MAURO GIULIANI: Works for Flute and Guitar = Grand Potpourri in C Major, Op. 126; Qual mesto gemito: Quintetto nella Semiramide di Rossini Ridotto; Variazione in A Major, Op. 84; Notturno in D Minor, Op. 86 No. 16; Notturno in F Major, Op. 86 No. 11; Polonese in A Major WO Op. ; Preußischer Marsch; Marsch der Schweden; Österreichischer Marsch; Serenata in G Major; Op. 127 – Andrea Lieberknecht, flute / Frank Bungarten, guitar – MD&G multichannel SACD MDG 905 1635-6, 68:37 [Distr. by E1] ****
If Mauro Giuliani has been hailed as the Beethoven of the guitar, then the music on this disc is comparable not to the virtuoso Beethoven of the piano concertos but to the more comfortable Beethoven of his earliest years in Vienna, the Beethoven of Hausmusik and Gebrauchsmusik. However, in the case of Giuliani the years of his virtuoso compositions for guitar, including his concertos, were his first years in Vienna. As the high opus numbers on this disc indicate, the music for flute (or violin) and guitar is mostly from his second creative period, when Giuliani branched out, providing music that the diversion-hungry middle class could play and listen to in their own homes. That includes the music of Rossini, who was all the rage in the Vienna of the eighteen-teens. Beethoven decried the public’s embrace of Rossini. Schubert, on the other hand, felt if you can’t lick ’em, join ’em; his two Overtures in the Italian Style were an attempt to cash in on the craze.
So, too, Giuliani’s Grand Potpourri and Qual mesto gemito. Written in Naples, the Grand Potpourri weaves variations on themes from Rossini’s Zelmira and Semiramide, together with a Neapolitan canzonetta, Mannaggia pallece, and a theme from Donizetti’s Alfredo il Grande for good measure. The appearance of the canzonetta is one of the more striking in the piece, sung quietly by the flute over pinging harmonics from the guitar; it provides ample contrast to Donizetti’s haughty little march tune and the bravura finale that follows. The result is a tasty helping of musical spumoni.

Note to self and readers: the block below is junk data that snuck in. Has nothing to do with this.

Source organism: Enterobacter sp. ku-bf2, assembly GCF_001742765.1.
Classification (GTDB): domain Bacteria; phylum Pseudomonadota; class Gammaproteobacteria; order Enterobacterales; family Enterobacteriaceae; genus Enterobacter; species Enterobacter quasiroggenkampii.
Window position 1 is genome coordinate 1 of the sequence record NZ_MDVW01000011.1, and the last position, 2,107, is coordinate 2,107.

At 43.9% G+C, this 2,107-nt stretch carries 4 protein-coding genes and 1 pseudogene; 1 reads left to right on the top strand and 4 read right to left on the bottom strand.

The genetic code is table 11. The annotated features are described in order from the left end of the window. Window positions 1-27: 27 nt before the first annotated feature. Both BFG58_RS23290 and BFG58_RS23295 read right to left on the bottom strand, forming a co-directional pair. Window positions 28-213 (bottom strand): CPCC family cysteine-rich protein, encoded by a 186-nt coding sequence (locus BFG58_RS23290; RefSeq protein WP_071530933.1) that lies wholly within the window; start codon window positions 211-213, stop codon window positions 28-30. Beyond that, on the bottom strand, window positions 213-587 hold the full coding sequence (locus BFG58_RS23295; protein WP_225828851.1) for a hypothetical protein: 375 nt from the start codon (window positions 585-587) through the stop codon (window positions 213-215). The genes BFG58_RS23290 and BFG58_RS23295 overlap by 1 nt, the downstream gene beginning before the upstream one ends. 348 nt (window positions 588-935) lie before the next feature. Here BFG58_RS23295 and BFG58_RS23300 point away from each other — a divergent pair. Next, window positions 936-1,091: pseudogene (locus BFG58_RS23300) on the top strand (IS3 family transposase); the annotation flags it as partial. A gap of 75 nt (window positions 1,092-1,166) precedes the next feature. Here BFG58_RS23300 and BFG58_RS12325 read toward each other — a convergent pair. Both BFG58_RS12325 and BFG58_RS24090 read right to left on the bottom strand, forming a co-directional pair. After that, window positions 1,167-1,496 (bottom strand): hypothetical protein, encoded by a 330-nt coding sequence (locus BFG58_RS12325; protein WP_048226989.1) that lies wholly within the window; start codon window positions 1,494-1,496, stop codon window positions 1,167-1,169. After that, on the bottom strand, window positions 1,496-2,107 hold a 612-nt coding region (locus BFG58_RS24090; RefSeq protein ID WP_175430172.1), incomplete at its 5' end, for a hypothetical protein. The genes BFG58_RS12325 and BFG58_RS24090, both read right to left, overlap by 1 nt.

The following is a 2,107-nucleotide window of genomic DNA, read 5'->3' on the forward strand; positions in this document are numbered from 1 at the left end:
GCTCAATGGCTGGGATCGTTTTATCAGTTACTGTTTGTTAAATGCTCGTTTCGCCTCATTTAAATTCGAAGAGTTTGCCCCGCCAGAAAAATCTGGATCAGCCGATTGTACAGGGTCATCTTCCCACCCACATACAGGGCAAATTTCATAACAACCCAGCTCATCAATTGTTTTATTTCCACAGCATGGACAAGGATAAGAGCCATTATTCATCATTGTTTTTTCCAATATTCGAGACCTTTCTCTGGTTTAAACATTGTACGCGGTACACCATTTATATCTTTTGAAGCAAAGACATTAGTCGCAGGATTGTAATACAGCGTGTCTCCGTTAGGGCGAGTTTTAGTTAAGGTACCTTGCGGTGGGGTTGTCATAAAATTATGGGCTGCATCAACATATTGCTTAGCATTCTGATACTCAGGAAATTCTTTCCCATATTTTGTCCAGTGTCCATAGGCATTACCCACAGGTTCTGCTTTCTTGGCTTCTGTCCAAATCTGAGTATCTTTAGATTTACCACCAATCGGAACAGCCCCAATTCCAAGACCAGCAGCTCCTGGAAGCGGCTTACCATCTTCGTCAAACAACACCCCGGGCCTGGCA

Qual mesto gemito is based on the quintet from Act I of Semiramide. In the opera, Queen Semiramis is interrupted by subterranean rumblings from the crypt where the murdered King Nino is buried. The crypt doors part, and the spirit of Nino rises from the grave. Giuliani captures this moment through a series of three tremolos in the guitar’s lower range, followed by agitated arpeggio figures. More scene painting toward the end of the piece, as the quintet of singers recoil with horror. Despite all the distressing stage business in the original, Giuliani’s piece is pretty sedate—and rather pretty.
That can be said of most of the pieces on this recording. Giuliani’s gift for the tenderly melodic and for a naturally unfolding development of the themes is evident throughout. Little demand is made on either the listener or the players—except, of course, for beautiful sound production, which performers Andrea Lieberknecht and Frank Bungarten provide from the word go. Oh, and then the Potpourri and Variations in A Major do require a measure of virtuosity in the more rousing pages. The one place in the program where I sat up and took notice was at the start of the Prussian March, written – according to the note writer – for a contingent of mounted infantry. The jog-trot pace, together with the jaunty dotted rhythms, is a wakeup call, just in case the earlier pieces may have lulled you into a dream state. The Swedish March, on the other hand, is anything but upbeat – having the pace and even the demeanor of a funeral march, wherefore I know not.
The Serenata that concludes the recital is an extended late work written in Naples. There are four movements: a Maestoso overture; a tender sighing Menuetto; a theme and variations, Giuliani’s specialty, and a bouncy Allegro finale with a passing reference to Der Vogelfänger bin ich ja from The Magic Flute – which again would have charmed the opera-loving middle classes for whom Giuliani wrote. This piece best shows the range of Mauro Giuliani’s compositional talents and makes for a satisfying conclusion.
The bottom line: attractive music, equally attractive performances, a beautifully natural sound recording. Recommended!
— Lee Passarella
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